Sideshow Macabre | Twisted Vaudeville CircusWhich came first: the Spiegeltent, or the Twisted Vaudeville Circus? The two seem tailor-made for each other; both rely on their yesteryear charms to take us to a place where we can catch a glimpse of the past in the Spiegeltent mirrors. It’s an intimate space to house a whole circus troupe, but never mind – the closer the better, especially when the ladies strip down to their pasties, and the men down to their tattoos.

The Twisted Vaudeville Circus has a number of offerings in this year’s Fringe, and Sideshow Macabre is one of their main attractions. Indeed, it is likely the best representation of all the acts that make up Twisted Vaudville Circus: burlesque artists, acrobats, drag queens, magicians, a snake lady, and guys who poke themselves with various metal objects and bleed on cue. They’ve got their bases covered with these characters, even when their ladies are mostly uncovered.

Sideshow Macabre starts off with all the characters scattered across the stage and around the Spiegeltent, looking forlorn and apparently waiting for a boat to take them to their next destination. They waited, so we waited too; but for what – a sound cue, or for the emcee to speak up, or for the last stragglers to take their seats? Once we got a good long look at them, they left the scene, without a word or an explanation.

What followed was one act after another, again without much of an explanation, through-line, or context. The growling emcee sauntered on occasionally to offer his musings on life, but he wasn’t there to play host. No, we were left on our own to make sense of things. This would have been fine had the individual acts made more of an effort with their entrances and exits. It could have been more satisfying to see some kind of link between sets, however tenuous. But each act simply came on, did their bit, and left.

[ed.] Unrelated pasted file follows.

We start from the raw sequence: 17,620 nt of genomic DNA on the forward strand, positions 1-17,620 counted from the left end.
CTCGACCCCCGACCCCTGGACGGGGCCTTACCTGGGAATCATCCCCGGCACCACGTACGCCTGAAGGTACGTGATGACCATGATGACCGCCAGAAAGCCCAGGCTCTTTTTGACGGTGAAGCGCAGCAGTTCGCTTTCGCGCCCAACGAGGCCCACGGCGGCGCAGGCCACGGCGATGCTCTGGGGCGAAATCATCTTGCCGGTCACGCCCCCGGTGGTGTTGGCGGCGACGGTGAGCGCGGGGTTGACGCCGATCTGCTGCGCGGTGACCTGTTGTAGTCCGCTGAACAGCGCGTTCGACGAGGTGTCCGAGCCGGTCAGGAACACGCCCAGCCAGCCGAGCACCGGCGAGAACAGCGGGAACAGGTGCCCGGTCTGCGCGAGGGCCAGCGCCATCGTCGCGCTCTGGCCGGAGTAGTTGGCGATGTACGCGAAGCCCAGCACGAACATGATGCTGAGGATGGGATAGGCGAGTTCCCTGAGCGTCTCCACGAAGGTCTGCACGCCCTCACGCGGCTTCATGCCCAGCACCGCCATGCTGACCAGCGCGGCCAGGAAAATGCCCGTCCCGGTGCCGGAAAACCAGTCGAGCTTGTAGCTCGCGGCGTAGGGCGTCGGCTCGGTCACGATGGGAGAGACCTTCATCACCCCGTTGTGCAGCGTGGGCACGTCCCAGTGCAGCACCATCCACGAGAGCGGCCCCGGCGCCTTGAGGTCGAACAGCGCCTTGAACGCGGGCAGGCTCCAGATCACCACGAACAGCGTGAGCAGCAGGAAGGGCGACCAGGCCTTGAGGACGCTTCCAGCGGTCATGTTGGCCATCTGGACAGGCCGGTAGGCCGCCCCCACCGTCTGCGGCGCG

It must also be said that there were a few tech problems that made the show feel clunky and patched together. Some of the sound cues happened too soon, or ended too abruptly, or went on too long. And the trapeze artists and acrobats were lit by a light that was, quite frankly, aggressive in its brightness, to the point where house right audience had to risk temporary blindness to watch the artists. This was exceedingly uncomfortable – almost as uncomfortable as watching the guy with the hooks in his back separate from his skin.

In the end, I wished the spectacle had been even more macabre in tone. This is a talented group of performers, and in isolation, each one held their own. They obviously have a taste for the twisted, but are a bit timid in their approach. Hopefully they’ll find a ringmaster who can rally this troupe, and push it even further down the freaky path it’s already on.

Twisted Vaudeville Circus presents

Venue: De Parel Spiegeltent Urban Orchard, Northbridge
Date: 20 – 23 Feb, 2013
Tickets: $40

Part of Perth Fringe World 2013

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